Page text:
The Comparative Oncology Program of the University of California, Davis Cancer Center focuses on several specific aspects of cancer biology in animals. The first major theme, Tumor Biology, is the study of major Oncogenes, Tumor Suppressor genes. Cancer Stem Cells and Inflammation-Cancer. The second major theme. Genetically Defined Animal Models of Cancer, is the study of tumor development and progression employing transgenic and knockout animal models to elucidate basic mechanisms. The third major theme, Spontaneous Cancers in Large Animals, uses non-rodent animals to study tumor development and invesfigate novel diagnosfics and therapeufics in a preclinical setfing. This program brings a unique combinafion of skills and models to the preclinical setfing. It provides the critical links between bench and bedside. The programmatic goals are: (1) to examine the signaling pathways of oncogenes and tumor suppressor genes and the role of inflammation and cancer stem cells in tumorigenesis using both in vitro systems and genefically defined animal models of cancer in vivo; (2) to characterize genefically induced tumorigenesis in animal models and development of novel animal models and experimental approaches; (3) to characterize spontaneous cancers in large animals and to perform preclinical evaluation of novel diagnostics and therapeutics; and (4) collaboration with other programs to facilitate translational research. The program has 29 members from ten different departments and three schools at UC Davis. It has 17 NClfunded projects for $2.6 million ADC (total peer-reviewed funding, $11.4 million ADC). The group has 524 publications for the last funding period; 21% are inter-programmafic and 10% are intra-programmafic.
This program moves the discovery of new therapies for cancer by taking fundamental cancer discoveries and modeling them in mice. In addifion, the program is unique in having 1300 patients (dogs and cats) that present with cancer to the veterinary school each year. By working together with colleagues treating human pafients, the hope is to bring othenwise not available therapies to our veterinary pafients, while speeding the discovery for new and effective therapies for our human patients.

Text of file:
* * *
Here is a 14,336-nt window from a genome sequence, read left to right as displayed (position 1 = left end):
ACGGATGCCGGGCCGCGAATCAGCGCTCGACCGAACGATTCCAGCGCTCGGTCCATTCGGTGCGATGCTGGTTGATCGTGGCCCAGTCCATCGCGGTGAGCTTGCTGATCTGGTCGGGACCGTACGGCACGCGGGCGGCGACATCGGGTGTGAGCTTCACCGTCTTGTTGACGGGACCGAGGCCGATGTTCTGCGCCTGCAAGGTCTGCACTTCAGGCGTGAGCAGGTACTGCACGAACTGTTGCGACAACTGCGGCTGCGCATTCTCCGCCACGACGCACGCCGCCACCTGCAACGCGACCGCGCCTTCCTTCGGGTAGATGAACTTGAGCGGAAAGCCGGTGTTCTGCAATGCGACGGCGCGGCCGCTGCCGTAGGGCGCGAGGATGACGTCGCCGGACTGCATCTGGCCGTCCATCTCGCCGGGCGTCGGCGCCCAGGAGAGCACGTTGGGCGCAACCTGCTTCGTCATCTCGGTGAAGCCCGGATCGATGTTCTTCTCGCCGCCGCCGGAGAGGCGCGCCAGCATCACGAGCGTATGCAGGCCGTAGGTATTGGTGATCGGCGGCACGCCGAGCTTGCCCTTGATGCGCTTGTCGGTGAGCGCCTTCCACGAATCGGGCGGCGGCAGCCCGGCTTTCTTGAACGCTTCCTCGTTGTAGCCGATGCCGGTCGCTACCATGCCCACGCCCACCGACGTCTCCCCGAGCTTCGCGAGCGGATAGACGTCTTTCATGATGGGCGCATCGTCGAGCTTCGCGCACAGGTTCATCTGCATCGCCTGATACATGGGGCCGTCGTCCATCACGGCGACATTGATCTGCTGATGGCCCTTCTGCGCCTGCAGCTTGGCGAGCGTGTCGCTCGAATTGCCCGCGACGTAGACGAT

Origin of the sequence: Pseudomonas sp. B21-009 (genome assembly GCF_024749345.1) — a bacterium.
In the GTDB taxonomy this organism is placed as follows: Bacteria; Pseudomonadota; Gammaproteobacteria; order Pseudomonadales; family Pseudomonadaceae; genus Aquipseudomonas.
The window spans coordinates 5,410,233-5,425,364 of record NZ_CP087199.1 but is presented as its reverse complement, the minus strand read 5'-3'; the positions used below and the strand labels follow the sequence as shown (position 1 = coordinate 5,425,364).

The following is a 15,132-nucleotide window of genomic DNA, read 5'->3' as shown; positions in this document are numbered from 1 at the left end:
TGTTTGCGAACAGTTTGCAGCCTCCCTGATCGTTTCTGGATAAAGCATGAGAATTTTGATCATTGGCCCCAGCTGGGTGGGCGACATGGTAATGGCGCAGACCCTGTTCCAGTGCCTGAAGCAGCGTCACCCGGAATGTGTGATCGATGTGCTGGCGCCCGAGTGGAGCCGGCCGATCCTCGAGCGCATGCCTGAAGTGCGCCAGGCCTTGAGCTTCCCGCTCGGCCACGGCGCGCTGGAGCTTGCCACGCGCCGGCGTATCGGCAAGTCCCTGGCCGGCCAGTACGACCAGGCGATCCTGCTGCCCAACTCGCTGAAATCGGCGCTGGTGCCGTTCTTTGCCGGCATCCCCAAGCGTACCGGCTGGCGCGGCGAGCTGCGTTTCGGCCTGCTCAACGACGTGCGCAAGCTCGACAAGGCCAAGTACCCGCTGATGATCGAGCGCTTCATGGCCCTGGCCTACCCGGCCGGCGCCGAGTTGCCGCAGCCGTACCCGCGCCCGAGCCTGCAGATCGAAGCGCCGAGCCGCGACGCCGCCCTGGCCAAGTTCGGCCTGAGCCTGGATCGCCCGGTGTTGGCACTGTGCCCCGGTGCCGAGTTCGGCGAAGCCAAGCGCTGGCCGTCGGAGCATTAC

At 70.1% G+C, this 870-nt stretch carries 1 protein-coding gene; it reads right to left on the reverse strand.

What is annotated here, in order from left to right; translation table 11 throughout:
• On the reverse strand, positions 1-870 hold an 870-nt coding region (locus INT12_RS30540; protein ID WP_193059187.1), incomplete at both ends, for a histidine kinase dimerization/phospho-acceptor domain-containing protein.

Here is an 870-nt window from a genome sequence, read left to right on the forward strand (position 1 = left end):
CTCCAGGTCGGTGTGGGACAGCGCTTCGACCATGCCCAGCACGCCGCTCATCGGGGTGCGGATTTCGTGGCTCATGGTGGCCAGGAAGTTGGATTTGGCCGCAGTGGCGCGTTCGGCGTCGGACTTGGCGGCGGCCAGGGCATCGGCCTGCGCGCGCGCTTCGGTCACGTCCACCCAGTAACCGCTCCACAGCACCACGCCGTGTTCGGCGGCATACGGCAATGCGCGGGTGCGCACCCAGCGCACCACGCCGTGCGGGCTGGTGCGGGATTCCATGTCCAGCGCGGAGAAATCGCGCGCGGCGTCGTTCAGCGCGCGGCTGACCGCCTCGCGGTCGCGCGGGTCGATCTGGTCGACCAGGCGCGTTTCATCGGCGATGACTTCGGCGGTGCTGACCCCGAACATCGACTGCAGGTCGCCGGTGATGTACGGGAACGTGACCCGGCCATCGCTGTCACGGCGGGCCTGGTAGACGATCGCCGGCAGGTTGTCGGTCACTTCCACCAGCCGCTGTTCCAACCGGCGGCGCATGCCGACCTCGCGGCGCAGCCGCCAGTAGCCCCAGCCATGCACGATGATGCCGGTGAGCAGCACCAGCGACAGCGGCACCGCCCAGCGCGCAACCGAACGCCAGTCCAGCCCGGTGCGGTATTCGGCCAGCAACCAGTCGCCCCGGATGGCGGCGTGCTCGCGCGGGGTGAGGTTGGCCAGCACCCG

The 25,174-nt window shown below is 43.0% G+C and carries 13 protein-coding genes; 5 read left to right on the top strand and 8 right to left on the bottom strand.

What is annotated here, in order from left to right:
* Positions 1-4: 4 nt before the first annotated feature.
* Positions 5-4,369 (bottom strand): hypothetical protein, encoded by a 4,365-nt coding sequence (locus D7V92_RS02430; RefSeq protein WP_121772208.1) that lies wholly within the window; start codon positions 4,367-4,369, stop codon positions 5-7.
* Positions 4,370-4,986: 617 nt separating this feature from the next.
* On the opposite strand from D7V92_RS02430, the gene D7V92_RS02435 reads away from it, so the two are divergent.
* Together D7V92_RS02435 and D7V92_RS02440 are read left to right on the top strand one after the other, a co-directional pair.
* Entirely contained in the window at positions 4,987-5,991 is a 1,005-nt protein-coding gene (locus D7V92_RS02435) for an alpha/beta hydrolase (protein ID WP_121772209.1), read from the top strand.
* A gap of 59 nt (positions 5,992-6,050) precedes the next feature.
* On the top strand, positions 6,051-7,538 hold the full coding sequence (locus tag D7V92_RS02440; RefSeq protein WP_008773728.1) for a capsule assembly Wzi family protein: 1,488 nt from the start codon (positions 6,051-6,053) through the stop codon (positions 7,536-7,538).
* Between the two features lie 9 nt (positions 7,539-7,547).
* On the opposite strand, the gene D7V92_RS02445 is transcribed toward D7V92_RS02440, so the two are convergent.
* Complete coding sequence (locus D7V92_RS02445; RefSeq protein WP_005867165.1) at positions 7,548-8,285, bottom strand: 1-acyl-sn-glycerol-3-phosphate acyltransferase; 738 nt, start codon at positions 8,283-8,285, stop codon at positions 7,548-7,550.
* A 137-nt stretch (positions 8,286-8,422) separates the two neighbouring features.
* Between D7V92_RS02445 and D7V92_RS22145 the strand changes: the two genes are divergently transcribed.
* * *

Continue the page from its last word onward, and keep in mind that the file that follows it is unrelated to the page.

|Zeng, Shu-Xiong; Zhu, Yanjun; Ma, Ai-Hong et al. (2017) The Phosphatidylinositol 3-Kinase Pathway as a Potential Therapeutic Target in Bladder Cancer. Clin Cancer Res 23:6580-6591|
|Zhong, Cheng; Han, Ju; Borowsky, Alexander et al. (2017) When machine vision meets histology: A comparative evaluation of model architecture for classification of histology sections. Med Image Anal 35:530-543|
|Gingrich, Alicia A; Elias, Alexandra; Michael Lee, Chia-Yuan et al. (2017) Predictors of residual disease after unplanned excision of soft tissue sarcomas. J Surg Res 208:26-32|
|Li, Tianhong; Piperdi, Bilal; Walsh, William V et al. (2017) Randomized Phase 2 Trial of Pharmacodynamic Separation of Pemetrexed and Intercalated Erlotinib Versus Pemetrexed Alone for Advanced Nonsquamous, Non-small-cell Lung Cancer. Clin Lung Cancer 18:60-67|
|York, D; Sproul, C D; Chikere, N et al. (2017) Expression and targeting of transcription factor ATF5 in dog gliomas. Vet Comp Oncol :|
|Yap, Stanley A; Yuh, Lindsay M; Evans, Christopher P et al. (2017) Evolving patterns of care in the management of stage I non-seminomatous germ cell tumors: data from the California Cancer Registry. World J Urol 35:277-283|
|(2017) New and emerging developments in extensive-stage small cell lung cancer therapeutics: Erratum. Curr Opin Oncol 29:88|
|Johnson, Lianna M; Du, Jiamu; Hale, Christopher J et al. (2017) Corrigendum: SRA- and SET-domain-containing proteins link RNA polymerase V occupancy to DNA methylation. Nature 543:136|
|Jian, Chao; Tu, Mei-Juan; Ho, Pui Yan et al. (2017) Co-targeting of DNA, RNA, and protein molecules provides optimal outcomes for treating osteosarcoma and pulmonary metastasis in spontaneous and experimental metastasis mouse models. Oncotarget 8:30742-30755|
|Wan, Debin; Yang, Jun; Barnych, Bogdan et al. (2017) A new sensitive LC/MS/MS analysis of vitamin D metabolites using a click derivatization reagent, 2-nitrosopyridine. J Lipid Res 58:798-808|
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